And do you have any idea of how to get started on the other question.

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pp31 said:
I think we could use the fact that the boundary operators vanish when we construct the chain complex of the projective plane over Z2 which in turn implies that Hn(RP$$^{n}$$;Z2 ) =Z2 to show that we need atleast one critical point of each index and since f(x) = f(-x) we have at least two critical points of each index.
I am not sure if this works or not but just let me know what you think.

And do you have any idea of how to get started on the other question.

I guess you mean a surface of genus g. The alternating sum of the number of cells in each dimension is the Euler characteristic of a CW complex.

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The projective plane must have at least one zero cell, one 1 cell, and one 2 cell. So a Morse function on the 2 sphere would seems to have to have at least 2 critical points in each domension sonce the sphere is a 2 fold cover of the projective plane. The projection map would cut the number of cells in half.

I guess this type of argument works for a projective space of any dimension.

lavinia said:
The projective plane must have at least one zero cell, one 1 cell, and one 2 cell. So a Morse function on the 2 sphere would seems to have to have at least 2 critical points in each domension sonce the sphere is a 2 fold cover of the projective plane. The projection map would cut the number of cells in half.

I guess this type of argument works for a projective space of any dimension.

THanks a lot for the help

## 1. What is a Morse function on a sphere?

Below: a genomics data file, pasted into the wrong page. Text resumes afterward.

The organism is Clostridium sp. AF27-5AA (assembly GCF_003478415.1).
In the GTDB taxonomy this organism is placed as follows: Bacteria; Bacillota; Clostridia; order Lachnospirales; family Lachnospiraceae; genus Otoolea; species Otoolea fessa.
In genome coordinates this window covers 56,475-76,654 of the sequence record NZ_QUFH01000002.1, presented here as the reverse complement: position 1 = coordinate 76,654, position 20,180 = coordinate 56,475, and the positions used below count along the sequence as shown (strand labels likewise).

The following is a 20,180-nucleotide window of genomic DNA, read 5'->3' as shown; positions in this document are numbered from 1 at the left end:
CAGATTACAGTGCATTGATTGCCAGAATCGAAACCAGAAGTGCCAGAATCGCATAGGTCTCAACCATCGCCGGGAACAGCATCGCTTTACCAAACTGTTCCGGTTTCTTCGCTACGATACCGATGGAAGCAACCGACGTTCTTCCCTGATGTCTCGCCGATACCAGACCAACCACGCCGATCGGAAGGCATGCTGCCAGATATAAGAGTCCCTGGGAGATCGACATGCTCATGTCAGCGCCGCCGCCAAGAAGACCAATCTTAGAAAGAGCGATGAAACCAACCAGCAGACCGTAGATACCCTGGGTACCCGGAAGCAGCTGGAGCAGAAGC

A Morse function on a sphere is a continuous function that maps a sphere onto a real line and has only non-degenerate critical points. In other words, it is a smooth function that has a unique value at each point on the sphere and has no flat or degenerate points.

## 2. What is the significance of a Morse function on a sphere?

Morse functions on a sphere are important in topology and differential geometry because they provide a way to study the structure of a sphere and its critical points. They also have applications in physics, particularly in the study of dynamical systems and shape analysis.

## 3. How is a Morse function on a sphere different from a regular function?

Morse functions on a sphere have the additional property of being non-degenerate at all of their critical points. This means that the derivative of the function is non-zero at each critical point, and the function has a unique minimum or maximum at each critical point on the sphere.

## 4. What is the Morse index of a critical point on a sphere?

The Morse index of a critical point on a sphere is a measure of its stability and is given by the number of negative eigenvalues of the Hessian matrix at that point. A critical point with a Morse index of 0 is a non-degenerate minimum, while a critical point with a Morse index of n is a non-degenerate maximum on an n-dimensional sphere.

## 5. Are there other types of Morse functions besides those on a sphere?

Yes, there are Morse functions defined on other surfaces and manifolds, including Euclidean spaces, tori, and more complex surfaces. However, the study of Morse functions on a sphere is particularly useful because of the simple structure of the sphere and its connections to other areas of mathematics and science.